The first episode of The Imagineering Story is basically an origin story for Disneyland itself, as it tracks Walt Disney’s grand idea from pitch to reality—warts and all. The series doesn’t shy away from the fact that this was a difficult journey, and one in which Walt was doubted by many fellow Disney executives, including his own brother. It also doesn’t gloss over the fact that the park’s opening was far from smooth, as stories of still-wet cement and malfunctioning attractions are recounted from those who were there. Indeed, after a plumbing strike Walt had to decide whether to fix the water fountains or the restrooms—there was only time to fix one before opening day—and he chose the restrooms. As a result, Walt was accused to trying to force guests to buy Coke products due to the lack of water fountains.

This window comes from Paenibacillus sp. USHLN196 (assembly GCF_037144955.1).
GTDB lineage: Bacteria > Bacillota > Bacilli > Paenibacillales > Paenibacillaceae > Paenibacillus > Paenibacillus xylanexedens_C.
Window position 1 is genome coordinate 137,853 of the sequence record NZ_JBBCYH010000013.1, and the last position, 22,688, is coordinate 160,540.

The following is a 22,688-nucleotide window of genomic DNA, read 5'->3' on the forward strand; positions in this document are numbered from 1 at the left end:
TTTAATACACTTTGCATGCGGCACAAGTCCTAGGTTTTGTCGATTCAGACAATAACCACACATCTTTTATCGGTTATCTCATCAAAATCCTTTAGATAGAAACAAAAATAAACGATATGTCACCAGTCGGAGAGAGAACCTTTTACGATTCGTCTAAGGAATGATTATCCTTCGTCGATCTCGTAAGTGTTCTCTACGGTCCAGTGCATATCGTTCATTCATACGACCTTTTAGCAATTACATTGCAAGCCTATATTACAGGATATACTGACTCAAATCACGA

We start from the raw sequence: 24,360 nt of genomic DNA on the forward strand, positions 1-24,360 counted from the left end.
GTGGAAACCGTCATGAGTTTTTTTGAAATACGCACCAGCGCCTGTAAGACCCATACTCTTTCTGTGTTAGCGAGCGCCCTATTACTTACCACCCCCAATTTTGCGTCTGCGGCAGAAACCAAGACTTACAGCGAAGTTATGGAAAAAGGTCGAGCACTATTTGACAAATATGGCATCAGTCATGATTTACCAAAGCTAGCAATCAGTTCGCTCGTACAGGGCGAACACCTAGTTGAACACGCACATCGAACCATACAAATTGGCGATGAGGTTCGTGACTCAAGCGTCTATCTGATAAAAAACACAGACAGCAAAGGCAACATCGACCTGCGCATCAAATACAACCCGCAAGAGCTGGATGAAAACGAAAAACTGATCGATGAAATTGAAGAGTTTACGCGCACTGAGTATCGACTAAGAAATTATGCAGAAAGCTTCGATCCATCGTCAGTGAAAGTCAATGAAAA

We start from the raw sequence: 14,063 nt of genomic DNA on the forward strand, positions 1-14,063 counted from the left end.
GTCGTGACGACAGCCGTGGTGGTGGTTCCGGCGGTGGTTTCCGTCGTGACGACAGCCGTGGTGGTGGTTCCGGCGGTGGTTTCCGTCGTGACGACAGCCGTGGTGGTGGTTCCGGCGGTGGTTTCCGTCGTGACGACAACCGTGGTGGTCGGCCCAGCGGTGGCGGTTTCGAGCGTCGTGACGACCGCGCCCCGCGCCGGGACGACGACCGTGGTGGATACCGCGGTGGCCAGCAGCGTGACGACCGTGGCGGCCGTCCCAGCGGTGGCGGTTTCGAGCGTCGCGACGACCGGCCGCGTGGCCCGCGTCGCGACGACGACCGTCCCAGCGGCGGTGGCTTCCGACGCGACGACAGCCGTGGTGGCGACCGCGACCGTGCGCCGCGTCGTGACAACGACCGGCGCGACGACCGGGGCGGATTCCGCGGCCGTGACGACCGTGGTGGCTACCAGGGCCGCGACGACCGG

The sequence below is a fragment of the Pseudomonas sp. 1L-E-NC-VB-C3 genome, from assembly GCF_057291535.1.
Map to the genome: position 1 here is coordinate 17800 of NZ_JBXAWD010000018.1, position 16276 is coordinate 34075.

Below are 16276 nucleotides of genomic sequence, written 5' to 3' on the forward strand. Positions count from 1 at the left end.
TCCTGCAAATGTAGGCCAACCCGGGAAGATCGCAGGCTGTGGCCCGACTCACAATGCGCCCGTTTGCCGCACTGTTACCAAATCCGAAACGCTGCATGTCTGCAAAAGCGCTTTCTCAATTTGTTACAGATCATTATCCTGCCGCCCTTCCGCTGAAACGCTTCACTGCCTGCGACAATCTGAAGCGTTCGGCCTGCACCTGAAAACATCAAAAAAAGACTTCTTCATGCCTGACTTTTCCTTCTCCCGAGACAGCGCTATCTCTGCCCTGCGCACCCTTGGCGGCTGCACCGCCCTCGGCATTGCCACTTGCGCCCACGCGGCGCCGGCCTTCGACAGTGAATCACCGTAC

The series delights in the nitty gritty details, chronicling how Walt used the World’s Fair as a testing ground to not only witness the viability of attractions like It’s a Small World and The Carousel of Progress, but to also get them made without spending Disney’s money. Director Leslie Iwerks uses archival footage of Imagineers hard at work to highlight specific artists and engineers who were crucial to the creation of these iconic attractions, like the marriage between art design and engineering that created It’s a Small World’s unique aesthetic or the boundary-pushing of puppetry that allows for the experiential nature of Disney’s Enchanted Tiki Room. If you’re a fan of the rides within Disneyland or Walt Disney World, this series does its best to devote sections to individual origin stories for attractions like The Haunted Mansion, Matterhorn, and Space Mountain and they are incredibly fascinating, bolstered by these first-hand accounts and archival footage.

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Image via Disney+